Biplot of grain yield, yield components, and physiological traits for 12 CIMMYT spring wheat cultivars. Values represent the mean of 2009 and 2010. AGDM, aboveground dry matter; CTPOST, canopy temperature depression postanthesis; FE, fruiting efficiency; FSP, fertile spikelets per spike; GM2, grains per m2; GPS, grains per spike; GSPRE, stomatal conductance preanthesis; GWT, grain weight; GY, grain yield; HI, harvest index; PHT, plant height; RCL, rachis length; SDMA, spike dry matter at GS61 +7 d; SM2, spikes per m2; SPI, spike-partitioning index; SRL, rachis length per spikelet; WSC, stem-and-leaf-sheath water-soluble carbohydrate at GS61 +7 d.

Back      Print      View: 715

[ Other News ]___________________________________________________
  • Genome-wide analysis of autophagy-associated genes in foxtail millet (Setaria italica L.) and characterization of the function of SiATG8a in conferring tolerance to nitrogen starvation in rice.
  • Arabidopsis small nucleolar RNA monitors the efficient pre-rRNA processing during ribosome biogenesis
  • XA21-specific induction of stress-related genes following Xanthomonas infection of detached rice leaves.
  • Reducing the Use of Pesticides with Site-Specific Application: The Chemical Control of Rhizoctonia solani as a Case of Study for the Management of Soil-Borne Diseases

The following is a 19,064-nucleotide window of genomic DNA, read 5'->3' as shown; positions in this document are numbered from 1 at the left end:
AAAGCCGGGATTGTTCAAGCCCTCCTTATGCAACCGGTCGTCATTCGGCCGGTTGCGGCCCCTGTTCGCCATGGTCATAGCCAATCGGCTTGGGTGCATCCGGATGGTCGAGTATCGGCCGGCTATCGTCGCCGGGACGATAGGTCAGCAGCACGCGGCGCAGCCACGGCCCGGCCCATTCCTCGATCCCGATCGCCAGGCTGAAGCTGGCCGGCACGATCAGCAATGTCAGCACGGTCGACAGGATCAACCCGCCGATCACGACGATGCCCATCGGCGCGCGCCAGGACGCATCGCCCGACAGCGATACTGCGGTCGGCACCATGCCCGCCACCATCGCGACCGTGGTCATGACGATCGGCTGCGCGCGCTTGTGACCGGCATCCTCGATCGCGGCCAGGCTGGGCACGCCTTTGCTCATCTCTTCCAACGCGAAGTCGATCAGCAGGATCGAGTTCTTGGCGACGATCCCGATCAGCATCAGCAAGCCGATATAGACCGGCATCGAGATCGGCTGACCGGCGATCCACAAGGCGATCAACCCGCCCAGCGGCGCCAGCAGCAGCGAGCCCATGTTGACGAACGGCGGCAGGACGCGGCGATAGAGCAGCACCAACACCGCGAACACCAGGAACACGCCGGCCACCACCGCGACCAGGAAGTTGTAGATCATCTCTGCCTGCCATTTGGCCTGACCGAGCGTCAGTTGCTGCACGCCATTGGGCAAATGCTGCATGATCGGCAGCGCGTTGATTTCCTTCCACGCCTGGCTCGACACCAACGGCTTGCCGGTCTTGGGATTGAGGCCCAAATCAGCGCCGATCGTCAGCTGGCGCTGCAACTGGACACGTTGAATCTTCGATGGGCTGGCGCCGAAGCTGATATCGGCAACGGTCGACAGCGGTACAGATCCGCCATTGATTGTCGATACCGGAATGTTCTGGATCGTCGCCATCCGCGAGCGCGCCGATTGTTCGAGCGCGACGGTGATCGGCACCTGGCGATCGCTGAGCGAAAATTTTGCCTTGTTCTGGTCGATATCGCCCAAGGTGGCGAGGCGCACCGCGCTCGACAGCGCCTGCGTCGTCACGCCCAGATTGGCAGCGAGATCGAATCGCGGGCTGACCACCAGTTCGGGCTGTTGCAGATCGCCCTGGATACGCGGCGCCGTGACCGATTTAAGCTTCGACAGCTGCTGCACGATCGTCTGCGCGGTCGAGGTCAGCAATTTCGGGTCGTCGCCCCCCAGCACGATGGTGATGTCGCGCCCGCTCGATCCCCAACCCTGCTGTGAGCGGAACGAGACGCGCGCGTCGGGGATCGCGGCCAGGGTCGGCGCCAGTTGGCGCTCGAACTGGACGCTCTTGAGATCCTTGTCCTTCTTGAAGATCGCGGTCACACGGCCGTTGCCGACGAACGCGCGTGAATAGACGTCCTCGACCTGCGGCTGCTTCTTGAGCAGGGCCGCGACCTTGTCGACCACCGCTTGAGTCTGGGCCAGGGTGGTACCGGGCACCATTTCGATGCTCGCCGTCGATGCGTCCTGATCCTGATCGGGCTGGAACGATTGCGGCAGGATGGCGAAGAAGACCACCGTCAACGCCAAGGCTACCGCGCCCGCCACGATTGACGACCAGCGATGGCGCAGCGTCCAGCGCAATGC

• OsJRL, a rice jacalin-related mannose-binding lectin gene, enhances Escherichia coli viability under high-salinity stress and improves salinity tolerance of rice.
  • Production of lipopeptide biosurfactants by Bacillus atrophaeus 5-2a and their potential use in microbial enhanced oil recovery.
  • GhABF2, a bZIP transcription factor, confers drought and salinity tolerance in cotton (Gossypium hirsutum L.).
  • Resilience of cassava (Manihot esculenta Crantz) to salinity: implications for food security in low-lying regions.
  • Cellulose synthase complexes act in a concerted fashion to synthesize highly aggregated cellulose in secondary cell walls of plants
  • No adverse effects of transgenic maize on population dynamics of endophytic Bacillus subtilis strain B916-gfp
  • Identification and expression analysis of OsLPR family revealed the potential roles of OsLPR3 and 5 in maintaining phosphate homeostasis in rice
  • Functional analysis of molecular interactions in synthetic auxin response circuits
  • Titanium dioxide nanoparticles strongly impact soil microbial function by affecting archaeal nitrifiers.
  • Inducible Expression of the De-Novo Designed Antimicrobial Peptide SP1-1 in Tomato Confers Resistance to Xanthomonas campestris pv. vesicatoria.
  • Toward combined delignification and saccharification of wheat straw by a laccase-containing designer cellulosome
  • SNP-based discovery of salinity-tolerant QTLs in a bi-parental population of rice (Oryza sativa)
  • Pinpointing genes underlying the quantitative trait loci for root-knot nematode resistance in palaeopolyploid soybean by whole genome resequencing.
  • Transcriptome- Assisted Label-Free Quantitative Proteomics Analysis Reveals Novel Insights into Piper nigrum -Phytophthora capsici Phytopathosystem.
  • Brassinosteroids participate in the control of basal and acquired freezing tolerance of plants
  • Rapid hyperosmotic-induced Ca2+ responses in Arabidopsis thaliana exhibit sensory potentiation and involvement of plastidial KEA transporters

 

Designed & Powered by WEBSO CO.,LTD